But Pasadena, one of a handful of cities in the state that runs its own health department, already had plans in the works. Officials announced last week that the city was working on its own mandate for city employees to be vaccinated, and City Manager Steve Mermell said Monday, July 26, that he supports the state’s efforts.

“The more employers, public and private, that take such action, will make it easier to slow the spread of COVID,” he said, “which is rising faster than at any time previously during the pandemic.”

Pasadena Mayor Victor Gordo, meanwhile, noted on Monday that statistics from last October are eerily similar to what the region witnessed last week.

“We know what happened post-October; we had to endure a shutdown that tremendously affected our local economy and that was devastating to children who couldn’t attend school,” Gordo said. “And I think it would be negligent for us to look back two months from now and start having a discussion for more drastic measures instead of employing the tools that we know are effective today.”

Representatives for Long Beach, which also runs its own health department, said in a statement that the city is “reviewing the new guidance to consider how it may affect requirements for City employees.” But Long Beach will align with the new requirements on health care facilities and other high-risk settings, the statement said.

Orange County spokeswoman Molly Nichelson, meanwhile, said officials couldn’t comment on whether similar requirements would be put in place for county employees. Nichelson said they were waiting for more details on the guidance from the state, including what is the definition of a health care worker.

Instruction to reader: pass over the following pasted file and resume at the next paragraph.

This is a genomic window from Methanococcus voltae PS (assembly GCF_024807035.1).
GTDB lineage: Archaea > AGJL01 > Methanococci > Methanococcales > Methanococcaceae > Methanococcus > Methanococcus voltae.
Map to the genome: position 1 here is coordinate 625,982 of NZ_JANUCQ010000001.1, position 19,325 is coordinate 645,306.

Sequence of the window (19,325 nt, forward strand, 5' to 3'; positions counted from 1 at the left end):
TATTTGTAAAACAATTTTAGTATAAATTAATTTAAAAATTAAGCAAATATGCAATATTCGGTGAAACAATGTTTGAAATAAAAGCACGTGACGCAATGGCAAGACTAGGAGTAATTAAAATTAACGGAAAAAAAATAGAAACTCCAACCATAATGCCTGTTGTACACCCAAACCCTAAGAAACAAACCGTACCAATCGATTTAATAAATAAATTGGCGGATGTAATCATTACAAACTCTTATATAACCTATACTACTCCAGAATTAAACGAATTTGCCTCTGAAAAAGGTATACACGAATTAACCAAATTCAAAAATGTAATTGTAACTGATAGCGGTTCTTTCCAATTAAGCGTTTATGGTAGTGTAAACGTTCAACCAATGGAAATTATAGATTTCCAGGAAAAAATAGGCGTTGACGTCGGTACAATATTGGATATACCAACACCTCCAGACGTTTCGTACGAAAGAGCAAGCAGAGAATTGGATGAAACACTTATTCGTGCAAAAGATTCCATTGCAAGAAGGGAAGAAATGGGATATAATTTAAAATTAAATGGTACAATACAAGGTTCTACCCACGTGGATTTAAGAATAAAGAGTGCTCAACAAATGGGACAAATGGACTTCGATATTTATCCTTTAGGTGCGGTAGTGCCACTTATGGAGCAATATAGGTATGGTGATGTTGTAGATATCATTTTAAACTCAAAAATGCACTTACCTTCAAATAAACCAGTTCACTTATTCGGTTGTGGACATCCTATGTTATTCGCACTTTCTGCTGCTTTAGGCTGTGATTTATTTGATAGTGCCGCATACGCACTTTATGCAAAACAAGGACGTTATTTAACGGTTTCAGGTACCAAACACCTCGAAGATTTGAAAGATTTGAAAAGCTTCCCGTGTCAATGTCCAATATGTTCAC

“We really have to see that guidance documentation that comes out from the state,” she said, “before we can comment on anything.”

Officials with the Los Angeles County Public Health Department also declined to say whether a similar mandate would go into effect for county workers there.

“We appreciate the Governor’s leadership,” the department said in a statement, and are “looking forward to working with the LA County Board of Supervisors on implementing strategies to enhance safety at the workplace and support vaccinations, our most powerful tool for ending the pandemic.”

Staff writers Brennon Dixson, David Rosenfeld and Tess Sheets contributed to this report.

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Source: Orange County Register